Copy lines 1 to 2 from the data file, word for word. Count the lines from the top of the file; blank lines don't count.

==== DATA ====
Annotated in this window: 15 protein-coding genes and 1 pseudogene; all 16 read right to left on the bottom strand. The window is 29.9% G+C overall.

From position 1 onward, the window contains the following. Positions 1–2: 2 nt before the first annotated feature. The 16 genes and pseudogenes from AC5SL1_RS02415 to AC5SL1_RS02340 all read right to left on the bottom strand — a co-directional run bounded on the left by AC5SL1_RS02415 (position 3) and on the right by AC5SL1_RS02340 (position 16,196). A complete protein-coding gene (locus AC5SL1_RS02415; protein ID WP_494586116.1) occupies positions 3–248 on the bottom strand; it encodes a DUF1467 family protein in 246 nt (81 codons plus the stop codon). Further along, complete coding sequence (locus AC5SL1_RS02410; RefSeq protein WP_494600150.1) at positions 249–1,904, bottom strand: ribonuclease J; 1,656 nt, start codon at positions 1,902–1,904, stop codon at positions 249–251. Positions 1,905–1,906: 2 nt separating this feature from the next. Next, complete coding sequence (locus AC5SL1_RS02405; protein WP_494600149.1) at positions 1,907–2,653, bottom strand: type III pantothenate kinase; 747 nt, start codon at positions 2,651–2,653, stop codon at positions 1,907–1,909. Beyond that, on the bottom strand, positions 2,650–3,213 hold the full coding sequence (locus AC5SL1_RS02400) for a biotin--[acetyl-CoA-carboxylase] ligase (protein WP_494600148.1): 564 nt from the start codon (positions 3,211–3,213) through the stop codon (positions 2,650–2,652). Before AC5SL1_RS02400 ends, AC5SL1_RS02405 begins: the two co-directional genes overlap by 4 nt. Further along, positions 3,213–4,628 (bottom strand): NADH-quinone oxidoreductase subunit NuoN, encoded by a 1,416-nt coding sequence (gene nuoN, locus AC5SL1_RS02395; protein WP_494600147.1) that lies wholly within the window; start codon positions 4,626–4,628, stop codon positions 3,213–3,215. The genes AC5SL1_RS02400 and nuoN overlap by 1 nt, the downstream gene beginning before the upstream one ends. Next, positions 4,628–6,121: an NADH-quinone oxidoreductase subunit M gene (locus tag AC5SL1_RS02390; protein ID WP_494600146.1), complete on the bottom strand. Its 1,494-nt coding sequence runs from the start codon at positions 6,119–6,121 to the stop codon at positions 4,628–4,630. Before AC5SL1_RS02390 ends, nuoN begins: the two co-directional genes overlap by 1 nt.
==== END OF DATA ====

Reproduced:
Annotated in this window: 15 protein-coding genes and 1 pseudogene; all 16 read right to left on the bottom strand. The window is 29.9% G+C overall.

From position 1 onward, the window contains the following. Positions 1–2: 2 nt before the first annotated feature. The 16 genes and pseudogenes from AC5SL1_RS02415 to AC5SL1_RS02340 all read right to left on the bottom strand — a co-directional run bounded on the left by AC5SL1_RS02415 (position 3) and on the right by AC5SL1_RS02340 (position 16,196). A complete protein-coding gene (locus AC5SL1_RS02415; protein ID WP_494586116.1) occupies positions 3–248 on the bottom strand; it encodes a DUF1467 family protein in 246 nt (81 codons plus the stop codon). Further along, complete coding sequence (locus AC5SL1_RS02410; RefSeq protein WP_494600150.1) at positions 249–1,904, bottom strand: ribonuclease J; 1,656 nt, start codon at positions 1,902–1,904, stop codon at positions 249–251. Positions 1,905–1,906: 2 nt separating this feature from the next. Next, complete coding sequence (locus AC5SL1_RS02405; protein WP_494600149.1) at positions 1,907–2,653, bottom strand: type III pantothenate kinase; 747 nt, start codon at positions 2,651–2,653, stop codon at positions 1,907–1,909. Beyond that, on the bottom strand, positions 2,650–3,213 hold the full coding sequence (locus AC5SL1_RS02400) for a biotin--[acetyl-CoA-carboxylase] ligase (protein WP_494600148.1): 564 nt from the start codon (positions 3,211–3,213) through the stop codon (positions 2,650–2,652). Before AC5SL1_RS02400 ends, AC5SL1_RS02405 begins: the two co-directional genes overlap by 4 nt. Further along, positions 3,213–4,628 (bottom strand): NADH-quinone oxidoreductase subunit NuoN, encoded by a 1,416-nt coding sequence (gene nuoN, locus AC5SL1_RS02395; protein WP_494600147.1) that lies wholly within the window; start codon positions 4,626–4,628, stop codon positions 3,213–3,215. The genes AC5SL1_RS02400 and nuoN overlap by 1 nt, the downstream gene beginning before the upstream one ends. Next, positions 4,628–6,121: an NADH-quinone oxidoreductase subunit M gene (locus tag AC5SL1_RS02390; protein ID WP_494600146.1), complete on the bottom strand. Its 1,494-nt coding sequence runs from the start codon at positions 6,119–6,121 to the stop codon at positions 4,628–4,630. Before AC5SL1_RS02390 ends, nuoN begins: the two co-directional genes overlap by 1 nt.